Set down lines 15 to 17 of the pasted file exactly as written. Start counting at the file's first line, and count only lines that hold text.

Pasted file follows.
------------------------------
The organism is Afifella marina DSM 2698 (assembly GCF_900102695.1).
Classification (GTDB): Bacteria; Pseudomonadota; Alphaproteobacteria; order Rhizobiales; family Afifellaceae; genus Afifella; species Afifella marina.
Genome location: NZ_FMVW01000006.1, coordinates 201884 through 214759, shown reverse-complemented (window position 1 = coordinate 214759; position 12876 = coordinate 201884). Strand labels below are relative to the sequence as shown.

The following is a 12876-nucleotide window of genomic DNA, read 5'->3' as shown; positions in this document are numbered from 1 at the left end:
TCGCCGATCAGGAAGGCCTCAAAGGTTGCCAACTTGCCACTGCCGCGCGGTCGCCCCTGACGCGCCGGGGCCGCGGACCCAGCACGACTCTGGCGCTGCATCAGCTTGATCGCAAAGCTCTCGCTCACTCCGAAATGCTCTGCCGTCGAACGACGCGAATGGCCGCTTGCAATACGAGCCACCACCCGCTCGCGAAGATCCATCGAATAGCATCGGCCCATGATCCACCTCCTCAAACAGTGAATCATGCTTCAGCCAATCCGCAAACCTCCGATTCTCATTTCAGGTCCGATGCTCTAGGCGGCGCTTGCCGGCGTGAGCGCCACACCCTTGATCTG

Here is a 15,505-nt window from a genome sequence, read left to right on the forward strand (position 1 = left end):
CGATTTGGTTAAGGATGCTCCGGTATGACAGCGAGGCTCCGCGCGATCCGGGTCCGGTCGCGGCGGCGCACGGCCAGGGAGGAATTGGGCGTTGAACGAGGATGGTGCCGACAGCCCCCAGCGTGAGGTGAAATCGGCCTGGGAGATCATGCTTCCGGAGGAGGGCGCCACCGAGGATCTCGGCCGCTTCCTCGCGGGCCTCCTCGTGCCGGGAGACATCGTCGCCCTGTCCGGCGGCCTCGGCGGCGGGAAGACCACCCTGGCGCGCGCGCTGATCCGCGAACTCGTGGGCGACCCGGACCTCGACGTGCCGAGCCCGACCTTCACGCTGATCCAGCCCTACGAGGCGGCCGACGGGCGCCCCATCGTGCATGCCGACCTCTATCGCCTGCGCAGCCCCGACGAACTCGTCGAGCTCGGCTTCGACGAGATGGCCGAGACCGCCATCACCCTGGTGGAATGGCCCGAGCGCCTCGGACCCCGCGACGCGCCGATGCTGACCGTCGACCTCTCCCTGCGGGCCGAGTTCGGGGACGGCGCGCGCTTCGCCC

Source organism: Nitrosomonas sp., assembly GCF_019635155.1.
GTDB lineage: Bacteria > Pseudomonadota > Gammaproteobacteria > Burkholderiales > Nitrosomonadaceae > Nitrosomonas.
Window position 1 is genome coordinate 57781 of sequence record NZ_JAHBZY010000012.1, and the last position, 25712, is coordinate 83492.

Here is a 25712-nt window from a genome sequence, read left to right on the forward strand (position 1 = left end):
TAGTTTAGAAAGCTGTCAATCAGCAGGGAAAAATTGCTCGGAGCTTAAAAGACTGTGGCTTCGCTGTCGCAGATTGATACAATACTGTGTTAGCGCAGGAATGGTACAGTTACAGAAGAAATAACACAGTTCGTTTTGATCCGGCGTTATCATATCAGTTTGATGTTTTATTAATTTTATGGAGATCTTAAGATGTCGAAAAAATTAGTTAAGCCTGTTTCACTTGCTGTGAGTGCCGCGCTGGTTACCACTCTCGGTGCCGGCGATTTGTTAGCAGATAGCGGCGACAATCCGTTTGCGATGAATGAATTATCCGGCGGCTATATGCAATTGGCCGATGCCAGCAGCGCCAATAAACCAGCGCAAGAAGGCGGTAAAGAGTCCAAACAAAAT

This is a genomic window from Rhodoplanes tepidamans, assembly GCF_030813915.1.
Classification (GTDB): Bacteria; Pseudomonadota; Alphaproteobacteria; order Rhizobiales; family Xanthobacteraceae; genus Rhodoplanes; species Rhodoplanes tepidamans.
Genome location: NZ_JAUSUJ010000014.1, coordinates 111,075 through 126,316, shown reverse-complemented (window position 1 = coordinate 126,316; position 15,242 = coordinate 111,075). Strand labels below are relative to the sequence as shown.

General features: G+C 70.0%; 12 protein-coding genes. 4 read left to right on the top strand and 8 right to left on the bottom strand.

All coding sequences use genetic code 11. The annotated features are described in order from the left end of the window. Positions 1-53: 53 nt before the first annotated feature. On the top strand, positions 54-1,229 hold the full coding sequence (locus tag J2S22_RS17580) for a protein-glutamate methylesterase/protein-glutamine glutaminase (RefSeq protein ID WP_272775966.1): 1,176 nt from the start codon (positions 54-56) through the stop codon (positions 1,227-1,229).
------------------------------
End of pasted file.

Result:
Genome location: NZ_JAUSUJ010000014.1, coordinates 111,075 through 126,316, shown reverse-complemented (window position 1 = coordinate 126,316; position 15,242 = coordinate 111,075). Strand labels below are relative to the sequence as shown.

General features: G+C 70.0%; 12 protein-coding genes. 4 read left to right on the top strand and 8 right to left on the bottom strand.

All coding sequences use genetic code 11. The annotated features are described in order from the left end of the window. Positions 1-53: 53 nt before the first annotated feature. On the top strand, positions 54-1,229 hold the full coding sequence (locus tag J2S22_RS17580) for a protein-glutamate methylesterase/protein-glutamine glutaminase (RefSeq protein ID WP_272775966.1): 1,176 nt from the start codon (positions 54-56) through the stop codon (positions 1,227-1,229).